Rewritten from material that I originally posted 6/5/13 on another forum.
Blurb: The Doctor doesn’t normally need money, but when the TARDIS is immobilized and a fine has to be paid, a loan from a bank in the sky seems the solution to his problem.
But then the Selachians arrive, and the Doctor and his companions find themselves as hostages in the middle of a heist.
Death seems an absolute certainty. But the Doctor, Jamie, Polly and Ben have outwitted death before…
Format: Limited-cast audio drama, a Companion Chronicle from the point-of-view of Jamie McCrimmon. Published by Big Finish Productions and released February of 2012.
Setting: The Galactibank in Earth Orbit, time unknown (this likely occurs sometime between 2100 and 2164 although any date up to 2204 is possible). The details of when or why Jamie is narrating this story are not given.
Continuity: This story takes place between The Macra Terror and The Faceless Ones and after the audio adventure Resistance. Jamie refers to the Battle of Culloden (see The Highlanders). Ben and Jamie refer to their escape from the Milice (see Resistance). It is made unclear if Ben and Polly recognize the Selachians (see The Murder Game).
Canonicity Quotient: Steve Lyons show a great deal of diplomacy by making the issue murky of whether or not Ben and Polly have encountered the Selachians before as Big Finish tends to divorce itself from the novel continuity. It seems odd enough that that fact combined with the fact that the Doctor is a good bit out of character here that it feels like this story doesn't quite slot in where it's supposed to. 0.99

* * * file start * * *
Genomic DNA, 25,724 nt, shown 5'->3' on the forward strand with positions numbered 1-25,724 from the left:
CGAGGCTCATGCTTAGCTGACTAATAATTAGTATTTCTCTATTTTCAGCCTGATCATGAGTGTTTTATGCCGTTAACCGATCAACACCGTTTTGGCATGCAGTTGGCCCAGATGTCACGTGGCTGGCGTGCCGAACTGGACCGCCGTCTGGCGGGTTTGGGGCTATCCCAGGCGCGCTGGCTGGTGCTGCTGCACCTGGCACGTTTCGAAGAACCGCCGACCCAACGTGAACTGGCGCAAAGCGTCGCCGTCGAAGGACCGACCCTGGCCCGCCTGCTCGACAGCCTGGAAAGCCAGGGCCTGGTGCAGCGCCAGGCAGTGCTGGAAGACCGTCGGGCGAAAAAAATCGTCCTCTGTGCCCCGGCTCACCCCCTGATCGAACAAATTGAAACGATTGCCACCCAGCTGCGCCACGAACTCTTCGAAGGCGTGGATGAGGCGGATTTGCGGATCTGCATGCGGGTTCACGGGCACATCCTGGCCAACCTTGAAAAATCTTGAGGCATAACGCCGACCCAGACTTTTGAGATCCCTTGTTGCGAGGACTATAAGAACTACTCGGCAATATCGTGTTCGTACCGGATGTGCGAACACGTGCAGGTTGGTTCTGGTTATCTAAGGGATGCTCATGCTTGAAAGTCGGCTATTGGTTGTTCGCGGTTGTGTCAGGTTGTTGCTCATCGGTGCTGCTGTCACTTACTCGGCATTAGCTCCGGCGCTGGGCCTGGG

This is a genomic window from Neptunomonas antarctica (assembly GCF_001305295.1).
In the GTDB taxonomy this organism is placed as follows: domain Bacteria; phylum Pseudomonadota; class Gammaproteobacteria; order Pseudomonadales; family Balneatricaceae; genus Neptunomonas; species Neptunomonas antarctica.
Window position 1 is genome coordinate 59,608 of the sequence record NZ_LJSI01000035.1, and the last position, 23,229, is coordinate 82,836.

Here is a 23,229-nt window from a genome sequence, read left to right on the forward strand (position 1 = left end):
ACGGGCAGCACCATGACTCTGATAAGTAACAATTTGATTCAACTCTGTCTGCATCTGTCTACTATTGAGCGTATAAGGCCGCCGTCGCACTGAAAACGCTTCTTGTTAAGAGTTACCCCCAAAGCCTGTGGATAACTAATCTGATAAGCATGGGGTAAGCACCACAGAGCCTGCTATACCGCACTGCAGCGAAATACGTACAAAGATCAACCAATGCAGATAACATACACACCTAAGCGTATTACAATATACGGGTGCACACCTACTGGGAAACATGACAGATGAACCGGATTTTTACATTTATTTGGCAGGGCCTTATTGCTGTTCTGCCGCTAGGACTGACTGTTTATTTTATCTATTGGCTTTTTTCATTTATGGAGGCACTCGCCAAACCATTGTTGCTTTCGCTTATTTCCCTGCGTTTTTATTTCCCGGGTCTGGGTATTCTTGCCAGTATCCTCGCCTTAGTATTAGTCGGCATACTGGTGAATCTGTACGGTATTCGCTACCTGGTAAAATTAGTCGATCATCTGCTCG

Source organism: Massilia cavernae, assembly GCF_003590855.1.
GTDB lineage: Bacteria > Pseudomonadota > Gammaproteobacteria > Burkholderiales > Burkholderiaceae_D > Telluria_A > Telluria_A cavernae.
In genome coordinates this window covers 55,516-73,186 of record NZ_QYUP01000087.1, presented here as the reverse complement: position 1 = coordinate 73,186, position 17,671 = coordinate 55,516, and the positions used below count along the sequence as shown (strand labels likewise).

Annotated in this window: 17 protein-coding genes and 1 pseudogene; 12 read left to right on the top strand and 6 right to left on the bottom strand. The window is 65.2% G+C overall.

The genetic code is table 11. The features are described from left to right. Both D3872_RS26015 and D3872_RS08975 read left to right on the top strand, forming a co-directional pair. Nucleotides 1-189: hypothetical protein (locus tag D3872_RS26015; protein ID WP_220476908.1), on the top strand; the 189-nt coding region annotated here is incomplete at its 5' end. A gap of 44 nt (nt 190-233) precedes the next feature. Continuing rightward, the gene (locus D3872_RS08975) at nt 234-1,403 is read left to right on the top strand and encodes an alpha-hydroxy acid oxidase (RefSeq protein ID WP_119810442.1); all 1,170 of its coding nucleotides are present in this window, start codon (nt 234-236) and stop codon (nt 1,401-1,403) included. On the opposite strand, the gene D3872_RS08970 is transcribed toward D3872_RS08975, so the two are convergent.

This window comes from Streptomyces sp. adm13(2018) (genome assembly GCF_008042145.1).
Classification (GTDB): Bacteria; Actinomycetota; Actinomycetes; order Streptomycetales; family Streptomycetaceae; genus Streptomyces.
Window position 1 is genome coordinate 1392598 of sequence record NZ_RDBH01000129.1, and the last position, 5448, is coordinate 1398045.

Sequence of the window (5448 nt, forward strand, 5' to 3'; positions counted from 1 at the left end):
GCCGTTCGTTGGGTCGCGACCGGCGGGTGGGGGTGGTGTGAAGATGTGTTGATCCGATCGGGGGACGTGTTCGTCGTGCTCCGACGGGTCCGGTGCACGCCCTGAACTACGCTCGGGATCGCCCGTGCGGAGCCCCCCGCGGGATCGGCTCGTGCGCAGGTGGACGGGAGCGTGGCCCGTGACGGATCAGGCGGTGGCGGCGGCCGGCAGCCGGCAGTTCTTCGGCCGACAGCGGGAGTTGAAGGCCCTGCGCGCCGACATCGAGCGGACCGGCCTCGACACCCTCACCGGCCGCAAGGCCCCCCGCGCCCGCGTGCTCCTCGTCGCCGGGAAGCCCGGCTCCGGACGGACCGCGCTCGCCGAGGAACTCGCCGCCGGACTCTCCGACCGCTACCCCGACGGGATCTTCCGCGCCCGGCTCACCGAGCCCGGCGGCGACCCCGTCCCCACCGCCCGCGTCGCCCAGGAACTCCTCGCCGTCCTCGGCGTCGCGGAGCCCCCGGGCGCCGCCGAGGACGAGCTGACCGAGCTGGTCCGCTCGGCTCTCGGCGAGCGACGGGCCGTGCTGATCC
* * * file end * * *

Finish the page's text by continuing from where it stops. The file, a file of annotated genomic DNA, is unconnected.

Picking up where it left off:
Discussion: After the last two knockouts it was inevitable that I hit a story that would underwhelm rather than overwhelm me and that was The Selachian Gambit. Let me get out of the way that I don't think that this is a bad story, I just expected it to be better than it was. This one had everything going for it - Anneke and Fraser had already proven to be a hit on Forbidden Time, I love anything by Steve Lyons, and the Selachians may have been the best thing to come out of the BBC Books PDA's, so their return was welcome. So with high expectations I may have been a little overly harsh.
First off let me say that there was some brilliance in this story. Anneke and Fraser were brilliant as always. There's obviously that genuine love on Fraser's side as well for Michael Craze and Patrick Troughton as he endeavored to really evoke the feeling that they were involved in the story. Anneke also did a great job recreating Polly and making the intervening years melt away. The script was also kind to the foursome this time. My criticism of Resistance and Forbidden Time was that one companion was redundant in each. This time Polly's sent to make the coffee but that's so that she's free to hatch a plan (although I find it odd that one of the Selachians wasn't watching her) and Ben gets plenty to do in this one as well. Although he's taken out of the action in an air duct for a while he comes back and he's key to the eventual fight that sends the Selachians packing. I think that a lot of the reason why people feel that this story so perfectly evokes season 4 is that the performances by Anneke and Fraser are just that good. The other thing that I love that feels just right for the era is the Doctor refusing to fill out some forms because they're asking for such difficult information like "name" and "address". That scene just makes me chuckle every time I think about it.